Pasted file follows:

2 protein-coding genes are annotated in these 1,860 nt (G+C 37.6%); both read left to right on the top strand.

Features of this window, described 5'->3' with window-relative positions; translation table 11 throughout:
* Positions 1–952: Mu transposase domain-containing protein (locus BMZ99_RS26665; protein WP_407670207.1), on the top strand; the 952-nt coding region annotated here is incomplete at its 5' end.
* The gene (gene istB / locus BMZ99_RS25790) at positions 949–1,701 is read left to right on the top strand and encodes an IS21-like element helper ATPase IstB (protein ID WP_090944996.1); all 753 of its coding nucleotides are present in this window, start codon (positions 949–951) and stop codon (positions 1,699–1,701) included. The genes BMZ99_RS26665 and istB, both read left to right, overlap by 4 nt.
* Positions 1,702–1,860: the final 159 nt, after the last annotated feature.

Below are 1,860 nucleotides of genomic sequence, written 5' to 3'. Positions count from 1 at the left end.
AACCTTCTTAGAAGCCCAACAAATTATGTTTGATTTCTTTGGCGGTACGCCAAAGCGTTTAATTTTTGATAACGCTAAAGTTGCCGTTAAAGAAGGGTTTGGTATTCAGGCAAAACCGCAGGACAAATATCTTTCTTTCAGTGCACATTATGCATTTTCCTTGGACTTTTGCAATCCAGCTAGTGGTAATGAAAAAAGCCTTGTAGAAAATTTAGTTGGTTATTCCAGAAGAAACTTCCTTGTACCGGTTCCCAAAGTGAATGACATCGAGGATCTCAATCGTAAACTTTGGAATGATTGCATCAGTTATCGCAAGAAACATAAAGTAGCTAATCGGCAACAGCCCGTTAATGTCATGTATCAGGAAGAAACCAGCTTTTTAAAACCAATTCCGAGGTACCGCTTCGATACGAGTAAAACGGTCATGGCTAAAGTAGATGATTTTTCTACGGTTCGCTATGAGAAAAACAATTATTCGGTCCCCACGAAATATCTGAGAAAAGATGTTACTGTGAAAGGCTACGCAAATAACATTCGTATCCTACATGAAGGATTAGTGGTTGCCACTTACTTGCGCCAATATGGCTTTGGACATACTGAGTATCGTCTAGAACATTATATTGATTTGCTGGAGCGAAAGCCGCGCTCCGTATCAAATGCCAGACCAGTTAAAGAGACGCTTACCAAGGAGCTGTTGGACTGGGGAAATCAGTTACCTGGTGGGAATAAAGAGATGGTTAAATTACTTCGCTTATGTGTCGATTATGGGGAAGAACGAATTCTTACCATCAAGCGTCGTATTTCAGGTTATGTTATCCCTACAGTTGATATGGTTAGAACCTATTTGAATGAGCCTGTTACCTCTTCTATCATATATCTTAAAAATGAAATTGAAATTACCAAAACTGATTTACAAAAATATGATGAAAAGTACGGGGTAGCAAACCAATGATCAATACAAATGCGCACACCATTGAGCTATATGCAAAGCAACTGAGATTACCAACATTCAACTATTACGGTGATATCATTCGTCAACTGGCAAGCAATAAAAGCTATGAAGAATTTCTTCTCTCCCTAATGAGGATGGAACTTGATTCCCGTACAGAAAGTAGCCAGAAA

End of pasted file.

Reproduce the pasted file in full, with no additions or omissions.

2 protein-coding genes are annotated in these 1,860 nt (G+C 37.6%); both read left to right on the top strand.

Features of this window, described 5'->3' with window-relative positions; translation table 11 throughout:
* Positions 1–952: Mu transposase domain-containing protein (locus BMZ99_RS26665; protein WP_407670207.1), on the top strand; the 952-nt coding region annotated here is incomplete at its 5' end.
* The gene (gene istB / locus BMZ99_RS25790) at positions 949–1,701 is read left to right on the top strand and encodes an IS21-like element helper ATPase IstB (protein ID WP_090944996.1); all 753 of its coding nucleotides are present in this window, start codon (positions 949–951) and stop codon (positions 1,699–1,701) included. The genes BMZ99_RS26665 and istB, both read left to right, overlap by 4 nt.
* Positions 1,702–1,860: the final 159 nt, after the last annotated feature.

Below are 1,860 nucleotides of genomic sequence, written 5' to 3'. Positions count from 1 at the left end.
AACCTTCTTAGAAGCCCAACAAATTATGTTTGATTTCTTTGGCGGTACGCCAAAGCGTTTAATTTTTGATAACGCTAAAGTTGCCGTTAAAGAAGGGTTTGGTATTCAGGCAAAACCGCAGGACAAATATCTTTCTTTCAGTGCACATTATGCATTTTCCTTGGACTTTTGCAATCCAGCTAGTGGTAATGAAAAAAGCCTTGTAGAAAATTTAGTTGGTTATTCCAGAAGAAACTTCCTTGTACCGGTTCCCAAAGTGAATGACATCGAGGATCTCAATCGTAAACTTTGGAATGATTGCATCAGTTATCGCAAGAAACATAAAGTAGCTAATCGGCAACAGCCCGTTAATGTCATGTATCAGGAAGAAACCAGCTTTTTAAAACCAATTCCGAGGTACCGCTTCGATACGAGTAAAACGGTCATGGCTAAAGTAGATGATTTTTCTACGGTTCGCTATGAGAAAAACAATTATTCGGTCCCCACGAAATATCTGAGAAAAGATGTTACTGTGAAAGGCTACGCAAATAACATTCGTATCCTACATGAAGGATTAGTGGTTGCCACTTACTTGCGCCAATATGGCTTTGGACATACTGAGTATCGTCTAGAACATTATATTGATTTGCTGGAGCGAAAGCCGCGCTCCGTATCAAATGCCAGACCAGTTAAAGAGACGCTTACCAAGGAGCTGTTGGACTGGGGAAATCAGTTACCTGGTGGGAATAAAGAGATGGTTAAATTACTTCGCTTATGTGTCGATTATGGGGAAGAACGAATTCTTACCATCAAGCGTCGTATTTCAGGTTATGTTATCCCTACAGTTGATATGGTTAGAACCTATTTGAATGAGCCTGTTACCTCTTCTATCATATATCTTAAAAATGAAATTGAAATTACCAAAACTGATTTACAAAAATATGATGAAAAGTACGGGGTAGCAAACCAATGATCAATACAAATGCGCACACCATTGAGCTATATGCAAAGCAACTGAGATTACCAACATTCAACTATTACGGTGATATCATTCGTCAACTGGCAAGCAATAAAAGCTATGAAGAATTTCTTCTCTCCCTAATGAGGATGGAACTTGATTCCCGTACAGAAAGTAGCCAGAAA